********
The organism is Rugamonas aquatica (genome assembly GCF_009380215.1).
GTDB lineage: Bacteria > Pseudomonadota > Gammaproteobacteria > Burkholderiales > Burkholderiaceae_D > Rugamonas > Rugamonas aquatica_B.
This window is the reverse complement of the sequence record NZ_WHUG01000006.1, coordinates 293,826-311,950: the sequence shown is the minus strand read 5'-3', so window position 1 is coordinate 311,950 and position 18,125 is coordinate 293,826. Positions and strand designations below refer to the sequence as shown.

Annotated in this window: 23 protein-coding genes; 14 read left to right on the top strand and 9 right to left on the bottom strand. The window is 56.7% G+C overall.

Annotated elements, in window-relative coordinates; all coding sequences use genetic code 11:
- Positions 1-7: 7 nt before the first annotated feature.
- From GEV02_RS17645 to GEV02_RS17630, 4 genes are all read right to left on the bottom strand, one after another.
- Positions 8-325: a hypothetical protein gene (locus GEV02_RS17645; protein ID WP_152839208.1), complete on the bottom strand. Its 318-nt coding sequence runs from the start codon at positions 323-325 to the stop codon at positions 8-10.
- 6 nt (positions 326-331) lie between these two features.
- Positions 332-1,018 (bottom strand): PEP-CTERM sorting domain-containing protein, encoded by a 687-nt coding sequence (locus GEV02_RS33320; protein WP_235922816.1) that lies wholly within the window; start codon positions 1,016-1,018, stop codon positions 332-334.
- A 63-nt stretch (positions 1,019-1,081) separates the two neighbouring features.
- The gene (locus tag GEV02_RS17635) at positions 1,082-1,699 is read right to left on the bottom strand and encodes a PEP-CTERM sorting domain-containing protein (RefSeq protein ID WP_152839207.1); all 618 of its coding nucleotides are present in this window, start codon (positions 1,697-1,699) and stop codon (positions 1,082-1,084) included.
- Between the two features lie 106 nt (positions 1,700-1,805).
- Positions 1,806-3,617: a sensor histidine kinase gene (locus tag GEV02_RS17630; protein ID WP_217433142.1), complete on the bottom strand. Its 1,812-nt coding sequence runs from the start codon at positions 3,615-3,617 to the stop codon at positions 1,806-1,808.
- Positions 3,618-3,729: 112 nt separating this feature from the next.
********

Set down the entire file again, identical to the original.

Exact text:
The organism is Rugamonas aquatica (genome assembly GCF_009380215.1).
GTDB lineage: Bacteria > Pseudomonadota > Gammaproteobacteria > Burkholderiales > Burkholderiaceae_D > Rugamonas > Rugamonas aquatica_B.
This window is the reverse complement of the sequence record NZ_WHUG01000006.1, coordinates 293,826-311,950: the sequence shown is the minus strand read 5'-3', so window position 1 is coordinate 311,950 and position 18,125 is coordinate 293,826. Positions and strand designations below refer to the sequence as shown.

Annotated in this window: 23 protein-coding genes; 14 read left to right on the top strand and 9 right to left on the bottom strand. The window is 56.7% G+C overall.

Annotated elements, in window-relative coordinates; all coding sequences use genetic code 11:
- Positions 1-7: 7 nt before the first annotated feature.
- From GEV02_RS17645 to GEV02_RS17630, 4 genes are all read right to left on the bottom strand, one after another.
- Positions 8-325: a hypothetical protein gene (locus GEV02_RS17645; protein ID WP_152839208.1), complete on the bottom strand. Its 318-nt coding sequence runs from the start codon at positions 323-325 to the stop codon at positions 8-10.
- 6 nt (positions 326-331) lie between these two features.
- Positions 332-1,018 (bottom strand): PEP-CTERM sorting domain-containing protein, encoded by a 687-nt coding sequence (locus GEV02_RS33320; protein WP_235922816.1) that lies wholly within the window; start codon positions 1,016-1,018, stop codon positions 332-334.
- A 63-nt stretch (positions 1,019-1,081) separates the two neighbouring features.
- The gene (locus tag GEV02_RS17635) at positions 1,082-1,699 is read right to left on the bottom strand and encodes a PEP-CTERM sorting domain-containing protein (RefSeq protein ID WP_152839207.1); all 618 of its coding nucleotides are present in this window, start codon (positions 1,697-1,699) and stop codon (positions 1,082-1,084) included.
- Between the two features lie 106 nt (positions 1,700-1,805).
- Positions 1,806-3,617: a sensor histidine kinase gene (locus tag GEV02_RS17630; protein ID WP_217433142.1), complete on the bottom strand. Its 1,812-nt coding sequence runs from the start codon at positions 3,615-3,617 to the stop codon at positions 1,806-1,808.
- Positions 3,618-3,729: 112 nt separating this feature from the next.